27 October, 2021

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In Memoriam Qadri Ismail: Limitations Of Sri Lanka’s Nationalisms

By Rajan Philips

Rajan Philips

Qadri Ismail, Professor of English, Cultural Studies and Comparative Literature, at the University of Minnesota, Minneapolis, passed away recently. His death was sudden and shocking. Yet another Sri Lankan scholar, writer and activist has been prematurely snatched away. Everyone who reads Sri Lankan politics in English knows of Qadri Ismail. I hardly knew Qadri apart from his writings. I have met him only once, and that was in Minneapolis, in 2007. The backdrop to our meeting was the rather long review article I had written on Qadri’s (thesis) book: “Abiding by Sri Lanka: On Peace, Place and Post-coloniality.” The article was published in 2006, in The Sri Lanka Journal of the Humanities. I owe a debt of intellectual gratitude to Dr. Senath Walter Perera, now Emeritus Professor of English and the Journal Editor at that time, who invited me to review the book and then introduced me to Qadri. In keeping with the many themes that Qadri touched in his book, and following up on my recent articles on the fiftieth anniversary of the 1971 insurrection, it is appropriate that I write this sequel on the limitations of Sri Lanka’s three nationalisms as a homage to the memory of Professor Qadri Ismail.

Qadri Ismail

Exceptional Accomplishments

It is also appropriate to highlight and celebrate Qadri’s exceptional accomplishments. He was an A’ Level science student who gained admission to the Medical Faculty to study Medicine. Instead, he turned down the admission to Medicine, changed course to pursue an Honours Degree in English, and completed it with a First Class in 1984. Qadri was only the second Sri Lankan to accomplish this feat. The first, nearly thirty years before Qadri, was Prof. Ashley Halpe who too gave up his admission to Medicine and went to on to secure a first in English. Halpe also topped the CCS (Ceylon Civil Service) examination after graduation, but chose the vocation of university teaching over a career in the prestigious civil service. Qadri initially chose journalism and political activism over university teaching.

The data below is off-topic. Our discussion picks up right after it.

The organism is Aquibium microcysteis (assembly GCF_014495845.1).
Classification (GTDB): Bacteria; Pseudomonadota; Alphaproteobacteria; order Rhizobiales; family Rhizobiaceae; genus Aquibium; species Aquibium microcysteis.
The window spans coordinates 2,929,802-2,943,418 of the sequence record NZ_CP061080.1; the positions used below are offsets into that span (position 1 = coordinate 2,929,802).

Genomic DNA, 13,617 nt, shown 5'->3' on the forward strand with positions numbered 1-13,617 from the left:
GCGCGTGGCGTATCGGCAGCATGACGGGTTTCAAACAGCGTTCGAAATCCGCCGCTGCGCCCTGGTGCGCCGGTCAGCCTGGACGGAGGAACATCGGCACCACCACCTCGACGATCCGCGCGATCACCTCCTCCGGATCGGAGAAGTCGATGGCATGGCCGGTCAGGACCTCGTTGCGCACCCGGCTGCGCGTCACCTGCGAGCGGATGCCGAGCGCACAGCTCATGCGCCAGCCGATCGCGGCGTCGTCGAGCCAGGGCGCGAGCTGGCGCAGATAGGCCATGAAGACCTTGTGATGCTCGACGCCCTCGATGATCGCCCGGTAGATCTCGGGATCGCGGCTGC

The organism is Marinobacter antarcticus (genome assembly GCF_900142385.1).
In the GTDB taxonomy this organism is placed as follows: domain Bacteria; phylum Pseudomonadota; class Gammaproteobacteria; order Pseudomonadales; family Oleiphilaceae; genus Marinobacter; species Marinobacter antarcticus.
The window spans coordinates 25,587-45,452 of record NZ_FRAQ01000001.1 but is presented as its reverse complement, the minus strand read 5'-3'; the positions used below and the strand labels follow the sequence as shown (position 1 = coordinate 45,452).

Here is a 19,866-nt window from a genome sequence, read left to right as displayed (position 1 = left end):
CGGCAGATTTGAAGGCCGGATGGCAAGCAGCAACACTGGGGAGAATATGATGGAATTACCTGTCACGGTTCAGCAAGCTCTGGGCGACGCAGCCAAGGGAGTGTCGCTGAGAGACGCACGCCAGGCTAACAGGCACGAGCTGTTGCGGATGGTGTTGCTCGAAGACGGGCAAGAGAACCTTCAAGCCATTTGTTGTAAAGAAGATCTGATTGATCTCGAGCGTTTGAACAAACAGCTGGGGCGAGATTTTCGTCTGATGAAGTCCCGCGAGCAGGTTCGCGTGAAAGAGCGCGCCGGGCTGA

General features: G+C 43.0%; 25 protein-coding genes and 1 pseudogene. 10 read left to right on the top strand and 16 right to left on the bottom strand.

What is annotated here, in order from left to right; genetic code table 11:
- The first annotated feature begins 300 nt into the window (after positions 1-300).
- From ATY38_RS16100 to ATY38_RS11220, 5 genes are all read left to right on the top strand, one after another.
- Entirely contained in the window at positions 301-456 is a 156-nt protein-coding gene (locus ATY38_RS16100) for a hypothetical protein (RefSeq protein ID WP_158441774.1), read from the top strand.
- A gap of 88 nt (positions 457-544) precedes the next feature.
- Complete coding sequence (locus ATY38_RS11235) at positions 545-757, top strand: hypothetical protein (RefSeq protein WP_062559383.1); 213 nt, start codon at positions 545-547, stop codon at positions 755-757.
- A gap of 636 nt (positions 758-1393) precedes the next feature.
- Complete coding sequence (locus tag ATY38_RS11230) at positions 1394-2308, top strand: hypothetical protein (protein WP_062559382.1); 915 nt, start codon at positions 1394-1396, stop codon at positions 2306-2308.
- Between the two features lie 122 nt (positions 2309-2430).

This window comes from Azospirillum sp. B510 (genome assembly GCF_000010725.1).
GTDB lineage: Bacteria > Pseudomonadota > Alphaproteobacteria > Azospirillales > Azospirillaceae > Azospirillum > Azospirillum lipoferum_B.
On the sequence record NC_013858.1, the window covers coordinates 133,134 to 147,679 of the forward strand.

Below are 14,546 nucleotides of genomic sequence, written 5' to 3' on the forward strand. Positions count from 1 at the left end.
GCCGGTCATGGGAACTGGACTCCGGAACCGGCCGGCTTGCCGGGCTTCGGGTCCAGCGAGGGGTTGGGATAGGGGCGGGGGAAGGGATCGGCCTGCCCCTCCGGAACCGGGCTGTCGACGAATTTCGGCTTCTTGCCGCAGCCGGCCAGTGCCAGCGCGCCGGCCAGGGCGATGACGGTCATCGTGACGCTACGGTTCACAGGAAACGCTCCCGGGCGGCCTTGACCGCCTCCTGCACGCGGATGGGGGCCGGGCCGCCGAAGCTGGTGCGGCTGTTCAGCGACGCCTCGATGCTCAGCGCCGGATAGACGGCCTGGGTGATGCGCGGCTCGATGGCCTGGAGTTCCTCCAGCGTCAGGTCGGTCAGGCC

Beyond his vitriolic wit and irrepressible irreverence to customs and conventions, Qadri brought to bear a heightened commitment on what he wrote and what he did. The commitment to “read the world as structured hierarchically and to confront, contest and combat hierarchization, oppression and exploitation.” And to nurture the faith and optimism that “something that has never existed,” in Marx’s felicitous phrase, can be brought about.” He carried this commitment and hope to Columbia University, where he spent his graduate decade (1989-1998), the secular North American version of the old seminary, completing his M.A. and his Ph.D.

At Columbia, Qadri Ismail became probably the only Sri Lankan to be tutored by the two pioneer giants of postcolonial studies and scholarship, the great Edward Said and Gayathri Spivak. Qadri was a graduate assistant to Said, the pathbreaking Palestinian American scholar with “an unexceptionally Arab family name (and) … an improbably British first name.” Said was born to Arab Christian parents in pre-partition Jerusalem and later became an agnostic. Gayathri Spivak is the multi-lingual Bengali American scholar and a prominent figure in Subaltern Studies, who, Qadri charmingly acknowledges in his book, “quite simply, taught me how to read.” Perhaps true to his ‘doctor parents’, Qadri blossomed into a postcolonial scholar, writing his own script, in his own inimitable tone. The list of his writings and the thesis topics of graduate students whom he advised and/or examined at Minnesota, is indicative of his scholarly sweep and comparative breadth. His 2015 book “Culture and Eurocentrism,” according to the publisher’s note, challenges the “dominant default assumption” of “discrete” cultures, and contends that “culture … doesn’t describe difference but produces it, hierarchically.”      

While at Columbia, Qadri wrote what I think is the first forceful formulation of the Muslim question in Sri Lanka: “Unmooring Identity: The Antinomies of Elite Muslim Self-Representation in Modern Sri Lanka,” that was published as a chapter in the 1995 symposium, “UnMaking the Nation,” that Qadri co-edited with Pradeep Jeganathan. What is unique about Qadri’s approach to the Sri Lankan national question is the demonstration of even handed forcefulness, namely, the assertion of “justice for the minorities,” on the one hand, and the commitment for “abiding by Sri Lanka,” on the other. There was a third dimension to Qadri’s commitments. To fiercely fight the sacred cows and bigotry within his own community and against the new fundamentalism of his old religion.